Little has changed regarding the Main Menu, with categories for media center, messaging, contacts, recent calls, and settings & tools.  Two themes are included (Urban and Charming) and you can change the menu layout between tab, list, and grid view.  Between this, and being able to change the wallpaper and clock style, it gives kids the feeling of some personalization.

The Phonebook allows up to 1000 entries to be stored, each with their Name, Mobile 1, Home, Work, E-Mail 1, Group, Picture, Ringtone, Mobile 2, Fax, and E-Mail 2.  After a contact is saved, there are only 21 speed dial locations you can choose to assign them to.

Even though the Blitz is a budget messaging phone, it still comes with an integrated 1.3MP camera.  However, as you can imagine, picture quality is lacking.  Images taken outside have a purple hue to them, with poor detail and soft edges.  Interior images look even worse, with a lot of fuzziness and grain being shown.  Because of these issues, we can’t see anyone other than kids using the camera to take quick pictures.  Once again, the enV2 does a better job in this category and price range.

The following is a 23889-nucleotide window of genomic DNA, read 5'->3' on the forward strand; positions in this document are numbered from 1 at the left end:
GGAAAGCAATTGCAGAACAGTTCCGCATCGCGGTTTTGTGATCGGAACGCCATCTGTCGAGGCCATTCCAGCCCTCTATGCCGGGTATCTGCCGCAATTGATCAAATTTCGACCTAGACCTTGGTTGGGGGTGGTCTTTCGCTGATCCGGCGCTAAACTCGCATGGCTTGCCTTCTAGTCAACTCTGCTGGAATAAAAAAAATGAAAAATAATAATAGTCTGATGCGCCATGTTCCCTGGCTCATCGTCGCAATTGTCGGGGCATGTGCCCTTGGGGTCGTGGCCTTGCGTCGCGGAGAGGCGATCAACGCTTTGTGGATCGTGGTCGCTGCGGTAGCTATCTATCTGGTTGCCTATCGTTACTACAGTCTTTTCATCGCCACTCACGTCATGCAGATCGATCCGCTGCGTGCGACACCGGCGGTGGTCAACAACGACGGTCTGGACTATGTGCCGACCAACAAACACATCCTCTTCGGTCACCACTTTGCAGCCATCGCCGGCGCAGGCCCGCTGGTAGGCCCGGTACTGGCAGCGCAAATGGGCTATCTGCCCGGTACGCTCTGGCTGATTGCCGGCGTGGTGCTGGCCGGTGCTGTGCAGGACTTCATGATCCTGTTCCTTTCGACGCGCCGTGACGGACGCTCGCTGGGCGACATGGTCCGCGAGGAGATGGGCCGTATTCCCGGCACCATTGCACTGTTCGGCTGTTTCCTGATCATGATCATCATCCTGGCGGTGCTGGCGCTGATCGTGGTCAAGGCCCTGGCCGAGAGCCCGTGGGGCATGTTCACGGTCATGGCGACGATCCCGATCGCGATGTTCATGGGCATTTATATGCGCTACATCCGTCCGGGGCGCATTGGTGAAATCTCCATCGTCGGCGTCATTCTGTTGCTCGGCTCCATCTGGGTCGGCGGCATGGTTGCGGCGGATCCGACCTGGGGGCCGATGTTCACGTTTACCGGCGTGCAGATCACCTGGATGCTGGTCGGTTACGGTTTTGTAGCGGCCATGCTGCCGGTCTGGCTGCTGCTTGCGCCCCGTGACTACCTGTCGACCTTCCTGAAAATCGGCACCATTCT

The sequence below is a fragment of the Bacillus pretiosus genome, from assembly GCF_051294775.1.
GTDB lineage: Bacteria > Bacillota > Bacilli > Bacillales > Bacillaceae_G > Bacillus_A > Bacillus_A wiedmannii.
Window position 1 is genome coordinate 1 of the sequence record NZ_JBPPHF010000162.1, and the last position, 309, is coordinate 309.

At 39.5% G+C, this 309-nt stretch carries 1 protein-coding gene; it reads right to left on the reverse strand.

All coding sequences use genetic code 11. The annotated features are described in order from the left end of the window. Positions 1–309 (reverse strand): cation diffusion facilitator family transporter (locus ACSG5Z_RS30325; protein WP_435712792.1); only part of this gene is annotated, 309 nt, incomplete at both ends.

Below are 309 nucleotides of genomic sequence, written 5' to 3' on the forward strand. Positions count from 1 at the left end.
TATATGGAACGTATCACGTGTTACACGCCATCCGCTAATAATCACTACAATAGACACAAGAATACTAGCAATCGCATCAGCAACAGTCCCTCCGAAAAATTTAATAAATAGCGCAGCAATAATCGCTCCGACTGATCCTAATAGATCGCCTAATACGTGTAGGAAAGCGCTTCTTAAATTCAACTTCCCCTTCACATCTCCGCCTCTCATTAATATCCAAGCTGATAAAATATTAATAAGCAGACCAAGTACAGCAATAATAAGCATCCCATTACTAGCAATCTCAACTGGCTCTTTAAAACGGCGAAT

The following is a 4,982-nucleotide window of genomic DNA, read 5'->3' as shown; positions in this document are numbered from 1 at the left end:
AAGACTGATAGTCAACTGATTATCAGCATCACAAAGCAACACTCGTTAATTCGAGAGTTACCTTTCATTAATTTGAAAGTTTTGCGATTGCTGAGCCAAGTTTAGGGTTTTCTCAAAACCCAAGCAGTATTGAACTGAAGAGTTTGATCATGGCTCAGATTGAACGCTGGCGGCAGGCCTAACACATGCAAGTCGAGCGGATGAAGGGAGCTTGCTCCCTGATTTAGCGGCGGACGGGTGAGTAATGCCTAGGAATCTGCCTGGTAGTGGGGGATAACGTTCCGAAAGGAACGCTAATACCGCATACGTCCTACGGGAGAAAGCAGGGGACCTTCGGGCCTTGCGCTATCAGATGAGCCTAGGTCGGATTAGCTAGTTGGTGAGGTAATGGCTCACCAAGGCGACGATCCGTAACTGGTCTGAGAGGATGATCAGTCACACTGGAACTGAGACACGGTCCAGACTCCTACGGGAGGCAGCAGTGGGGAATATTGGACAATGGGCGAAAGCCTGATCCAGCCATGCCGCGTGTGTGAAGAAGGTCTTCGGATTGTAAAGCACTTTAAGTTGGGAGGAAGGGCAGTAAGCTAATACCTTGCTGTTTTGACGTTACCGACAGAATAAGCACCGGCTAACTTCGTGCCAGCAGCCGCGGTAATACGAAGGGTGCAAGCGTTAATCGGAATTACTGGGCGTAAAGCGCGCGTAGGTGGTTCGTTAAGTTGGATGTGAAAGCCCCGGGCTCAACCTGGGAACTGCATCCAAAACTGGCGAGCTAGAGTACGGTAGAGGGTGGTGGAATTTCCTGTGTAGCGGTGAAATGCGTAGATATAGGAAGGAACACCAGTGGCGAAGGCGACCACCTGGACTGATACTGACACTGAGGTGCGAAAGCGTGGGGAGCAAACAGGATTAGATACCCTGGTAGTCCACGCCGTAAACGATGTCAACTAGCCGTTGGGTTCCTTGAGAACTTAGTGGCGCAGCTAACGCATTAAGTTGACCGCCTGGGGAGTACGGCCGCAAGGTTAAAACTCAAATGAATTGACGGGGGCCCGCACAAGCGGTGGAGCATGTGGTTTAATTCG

The Blitz is not designed as a music phone, yet it is capable of playing MP3 and WMA files.  It uses the same out-dated music player that has been on Verizon Wireless phones over the past few years, so nothing new there.  Audio quality through the tiny mono-speaker was OK as long as the volume was not turned up to high.  In doing so, it would cause some distortion to be heard.  You can also use the 2.5mm headset jack or Stereo Bluetooth to achieve better quality playback.  It should also be pointed out that you cannot download full audio tracks (only ringtones), as it does not offer a connection to the OTA VCast music store.  You must either use a microSD card for MP3 playback, or the VCast with Rhapsody software for PC downloads. 

Mobile Web 2.0, VZNavigator, and Game download are possible, but unfortunately the Blitz does not support EVDO, which limits its data to the slower 1x network.  Because of this, the Mobile Web home page takes 15 seconds to load, instead of 6 seconds on the enV2.  Also, VZNavigator operates slower, since it takes longer to download maps and directions.

There is a total of 28MB of internal memory included, but 10MB is used out of the box, leaving only 18MB available to the user.  This is less than most other phones, but since there is not a lot of downloads available, you don’t need 62MB like on the enV2.

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